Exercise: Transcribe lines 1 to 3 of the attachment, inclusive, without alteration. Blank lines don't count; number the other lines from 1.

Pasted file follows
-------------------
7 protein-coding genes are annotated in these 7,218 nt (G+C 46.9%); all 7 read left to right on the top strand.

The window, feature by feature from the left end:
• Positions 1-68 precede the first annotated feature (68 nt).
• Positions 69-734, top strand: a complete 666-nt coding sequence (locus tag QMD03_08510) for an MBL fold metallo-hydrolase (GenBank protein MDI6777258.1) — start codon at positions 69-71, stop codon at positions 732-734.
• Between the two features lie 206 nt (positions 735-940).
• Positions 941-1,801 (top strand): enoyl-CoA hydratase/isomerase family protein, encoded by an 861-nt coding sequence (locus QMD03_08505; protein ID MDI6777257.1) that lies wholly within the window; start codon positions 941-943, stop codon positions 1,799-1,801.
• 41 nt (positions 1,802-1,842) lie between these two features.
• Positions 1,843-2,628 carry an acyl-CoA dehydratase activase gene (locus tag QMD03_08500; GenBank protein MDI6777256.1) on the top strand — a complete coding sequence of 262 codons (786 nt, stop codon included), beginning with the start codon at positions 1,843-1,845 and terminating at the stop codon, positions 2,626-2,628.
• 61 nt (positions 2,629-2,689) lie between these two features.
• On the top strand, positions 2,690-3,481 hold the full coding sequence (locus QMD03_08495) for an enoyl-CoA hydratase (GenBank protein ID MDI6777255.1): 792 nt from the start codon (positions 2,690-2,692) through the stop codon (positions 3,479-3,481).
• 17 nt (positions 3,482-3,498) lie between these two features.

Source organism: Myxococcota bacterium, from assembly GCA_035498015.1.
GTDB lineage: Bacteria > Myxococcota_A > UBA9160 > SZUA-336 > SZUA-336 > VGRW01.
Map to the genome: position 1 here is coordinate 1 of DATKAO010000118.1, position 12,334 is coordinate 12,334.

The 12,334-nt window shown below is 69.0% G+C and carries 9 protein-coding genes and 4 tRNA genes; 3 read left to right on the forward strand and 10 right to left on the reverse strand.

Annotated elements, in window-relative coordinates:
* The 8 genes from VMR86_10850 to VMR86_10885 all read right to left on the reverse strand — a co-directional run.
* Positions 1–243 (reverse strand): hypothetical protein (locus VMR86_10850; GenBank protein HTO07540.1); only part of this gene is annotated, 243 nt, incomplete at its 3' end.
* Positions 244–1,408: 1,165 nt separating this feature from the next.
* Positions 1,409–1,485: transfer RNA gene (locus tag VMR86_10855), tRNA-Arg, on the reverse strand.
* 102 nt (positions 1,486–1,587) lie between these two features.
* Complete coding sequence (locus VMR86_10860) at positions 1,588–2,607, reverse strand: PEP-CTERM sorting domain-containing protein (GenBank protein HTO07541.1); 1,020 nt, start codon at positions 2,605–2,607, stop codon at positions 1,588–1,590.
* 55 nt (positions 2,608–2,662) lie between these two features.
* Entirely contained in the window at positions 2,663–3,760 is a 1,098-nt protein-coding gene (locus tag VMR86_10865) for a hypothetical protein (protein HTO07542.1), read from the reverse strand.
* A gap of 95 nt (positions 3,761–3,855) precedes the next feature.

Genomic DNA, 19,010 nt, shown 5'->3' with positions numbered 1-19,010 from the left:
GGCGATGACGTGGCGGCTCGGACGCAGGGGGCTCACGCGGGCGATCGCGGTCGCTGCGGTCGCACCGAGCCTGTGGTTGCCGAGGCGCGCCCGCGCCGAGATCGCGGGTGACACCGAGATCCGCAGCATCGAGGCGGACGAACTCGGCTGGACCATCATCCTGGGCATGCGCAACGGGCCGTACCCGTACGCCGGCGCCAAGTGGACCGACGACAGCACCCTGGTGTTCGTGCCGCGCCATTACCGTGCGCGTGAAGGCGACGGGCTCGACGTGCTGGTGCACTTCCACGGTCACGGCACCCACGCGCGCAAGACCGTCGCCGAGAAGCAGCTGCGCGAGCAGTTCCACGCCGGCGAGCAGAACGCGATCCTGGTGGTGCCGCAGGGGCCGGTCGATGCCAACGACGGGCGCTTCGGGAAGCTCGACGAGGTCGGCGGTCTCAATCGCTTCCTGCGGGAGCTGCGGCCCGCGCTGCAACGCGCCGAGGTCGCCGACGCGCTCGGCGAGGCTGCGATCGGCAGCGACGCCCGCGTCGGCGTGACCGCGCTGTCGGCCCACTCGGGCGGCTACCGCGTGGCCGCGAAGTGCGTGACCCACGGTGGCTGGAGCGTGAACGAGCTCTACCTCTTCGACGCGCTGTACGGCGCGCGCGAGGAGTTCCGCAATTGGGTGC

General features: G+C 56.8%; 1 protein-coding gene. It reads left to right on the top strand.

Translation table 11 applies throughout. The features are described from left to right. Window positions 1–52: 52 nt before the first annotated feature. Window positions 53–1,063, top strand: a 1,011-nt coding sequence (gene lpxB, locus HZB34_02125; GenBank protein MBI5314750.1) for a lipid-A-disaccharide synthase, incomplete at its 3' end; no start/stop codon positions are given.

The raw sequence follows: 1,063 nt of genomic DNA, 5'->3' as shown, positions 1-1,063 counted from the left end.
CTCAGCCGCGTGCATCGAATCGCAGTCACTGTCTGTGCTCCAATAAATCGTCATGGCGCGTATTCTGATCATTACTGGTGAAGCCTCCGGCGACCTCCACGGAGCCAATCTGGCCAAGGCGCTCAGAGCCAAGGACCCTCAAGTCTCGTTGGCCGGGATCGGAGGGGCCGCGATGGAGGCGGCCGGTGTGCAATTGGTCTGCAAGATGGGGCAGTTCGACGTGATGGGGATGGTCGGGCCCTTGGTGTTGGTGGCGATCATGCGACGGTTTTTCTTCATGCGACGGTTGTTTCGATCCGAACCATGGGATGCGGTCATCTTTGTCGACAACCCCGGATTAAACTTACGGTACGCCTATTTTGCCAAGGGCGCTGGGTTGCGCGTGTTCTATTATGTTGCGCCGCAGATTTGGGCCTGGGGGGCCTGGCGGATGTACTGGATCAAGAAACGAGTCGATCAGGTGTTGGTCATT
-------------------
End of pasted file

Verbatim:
7 protein-coding genes are annotated in these 7,218 nt (G+C 46.9%); all 7 read left to right on the top strand.

The window, feature by feature from the left end:
• Positions 1-68 precede the first annotated feature (68 nt).